Friday, 20 January 2012

Something I've Never Told Anyone

If it weren't for rediscovering something I've written a while ago, I probably never would have brought it up.
As some of you know, I'm what they consider an Army Brat, though I loathe that term with a burning fiery passion, for reasons I can not to discuss. My dad served for 26 years, and he's seen a lot of shit. We've been around the block a few times. I have no idea what it's like to live in one town for your entire life, to have friends for your entire life, to have a reputation that sticks with you, wherever you go. I'm used to being the new kid, to knowing that the inevitable is that your best friends will move to anywhere from Fort Hood, Texas to Okinawa Japan. Those who live in a military setting know that a tour generally lasts two to three years, but can vary incredibly. It's a rinse and repeat cycle. Nothing stays the same, but at the same time, absolutely nothing is changing. Same procedure, just a few new faces.
I don't know what it's like to live in a world where people don't know what MP means, (for those of you who don't, it means Military Police) and a while ago, I didn't even consider to think that that was the case, not until I had to explain to someone what it meant. I've moved so many times, I've left the country, the continent even. A lot of people don't even leave their state, or hell, even town.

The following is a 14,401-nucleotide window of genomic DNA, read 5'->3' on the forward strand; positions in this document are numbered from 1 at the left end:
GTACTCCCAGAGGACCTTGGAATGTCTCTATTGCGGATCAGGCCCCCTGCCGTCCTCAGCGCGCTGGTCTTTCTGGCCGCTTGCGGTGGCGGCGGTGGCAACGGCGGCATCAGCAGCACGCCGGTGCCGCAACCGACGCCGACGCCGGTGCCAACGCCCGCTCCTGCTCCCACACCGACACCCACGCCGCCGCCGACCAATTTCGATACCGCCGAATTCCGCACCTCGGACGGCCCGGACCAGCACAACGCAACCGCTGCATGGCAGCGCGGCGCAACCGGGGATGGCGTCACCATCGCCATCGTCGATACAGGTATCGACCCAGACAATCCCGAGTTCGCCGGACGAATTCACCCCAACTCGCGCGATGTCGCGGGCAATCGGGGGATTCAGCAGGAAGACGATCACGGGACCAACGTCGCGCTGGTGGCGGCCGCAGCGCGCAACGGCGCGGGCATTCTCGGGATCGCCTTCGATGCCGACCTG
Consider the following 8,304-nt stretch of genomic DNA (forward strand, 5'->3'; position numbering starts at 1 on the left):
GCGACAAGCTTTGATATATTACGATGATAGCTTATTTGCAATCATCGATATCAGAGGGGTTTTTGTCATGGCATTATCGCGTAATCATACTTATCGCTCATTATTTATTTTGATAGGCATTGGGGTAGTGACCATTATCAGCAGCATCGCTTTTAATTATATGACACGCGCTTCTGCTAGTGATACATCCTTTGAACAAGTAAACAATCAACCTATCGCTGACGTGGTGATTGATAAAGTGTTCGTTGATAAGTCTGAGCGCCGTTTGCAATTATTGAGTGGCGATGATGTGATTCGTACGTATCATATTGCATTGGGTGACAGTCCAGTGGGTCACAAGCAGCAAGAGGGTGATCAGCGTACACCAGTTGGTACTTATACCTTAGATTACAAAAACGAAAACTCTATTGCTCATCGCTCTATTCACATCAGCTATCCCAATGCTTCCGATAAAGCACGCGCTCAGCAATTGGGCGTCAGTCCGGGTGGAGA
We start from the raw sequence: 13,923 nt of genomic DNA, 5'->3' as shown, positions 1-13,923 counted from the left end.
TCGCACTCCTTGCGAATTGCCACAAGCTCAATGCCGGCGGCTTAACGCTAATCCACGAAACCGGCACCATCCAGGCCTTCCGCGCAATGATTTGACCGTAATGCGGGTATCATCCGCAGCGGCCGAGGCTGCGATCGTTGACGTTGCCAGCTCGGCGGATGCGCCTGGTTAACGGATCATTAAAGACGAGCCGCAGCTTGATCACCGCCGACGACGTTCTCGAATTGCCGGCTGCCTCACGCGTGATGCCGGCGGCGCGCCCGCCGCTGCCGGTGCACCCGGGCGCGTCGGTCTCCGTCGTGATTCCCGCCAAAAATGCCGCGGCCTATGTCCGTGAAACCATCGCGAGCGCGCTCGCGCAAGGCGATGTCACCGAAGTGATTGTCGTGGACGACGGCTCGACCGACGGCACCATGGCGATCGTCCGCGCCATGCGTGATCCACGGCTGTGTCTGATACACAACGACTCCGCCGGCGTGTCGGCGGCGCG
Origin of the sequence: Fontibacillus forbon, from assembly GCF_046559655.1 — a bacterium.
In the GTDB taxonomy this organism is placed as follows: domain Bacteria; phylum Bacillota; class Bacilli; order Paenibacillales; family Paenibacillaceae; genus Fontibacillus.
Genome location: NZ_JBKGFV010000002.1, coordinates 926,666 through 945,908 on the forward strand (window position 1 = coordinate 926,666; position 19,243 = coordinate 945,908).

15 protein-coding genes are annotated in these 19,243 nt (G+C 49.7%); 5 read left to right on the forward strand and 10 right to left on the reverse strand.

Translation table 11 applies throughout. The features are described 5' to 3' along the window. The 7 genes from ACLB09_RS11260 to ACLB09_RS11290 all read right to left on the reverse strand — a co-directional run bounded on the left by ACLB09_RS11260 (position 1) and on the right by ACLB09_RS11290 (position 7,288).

A few years ago, sometime during my fifth grade year, my dad had gotten orders to deploy to Iraq. The news... I didn't really know all too much about the war back then, I didn't really understand why he had to go, but I just knew he wasn't the only one. There were times where about 75% of the kids in class would raise their hand when our teachers asked if our parents were down range. I remember when he left. It was my first day of middle school, and normally, he would have gotten into the car and driven us to school. Us, being my older sister Michelle, and me. At the time, she was in eighth grade, so she had a clearer sense of what was going on. That morning, though, he didn't have the time to do that before he had to go. The best he could do was go with us to the bus stop and wait with us for the bus.
When I was little, in second grade or so, and we lived in Fort Benning, my dad used to walk with me to the bus stop, and he'd stand there and we'd wave at each other until the bus had gotten too far away. It seemed so normal. Happy. That was how I had to say good-bye to my dad. We had to go to school that day, while my dad went with his company to leave for war.
I remember, I was sitting in the seat behind my sister, and I could see Michelle's reflection in the dusty glass of the bus's window. She was crying, not heavily, but enough for it to be obvious. And I felt ashamed, because I couldn't bring myself to cry. Whenever I think about that - which is a lot, lately - I try to tell myself it's because I knew he wasn't going to get hurt, that nothing bad was going to happen. And for a while, that was the case. For a long while, actually, nothing bad happened to him. Granted, we rarely had the chance to talk to him. We got the occasional package from him with things like beanie babies and games. All sorts of things, and with each passing day, with every package we got, it was one step closer for him coming home.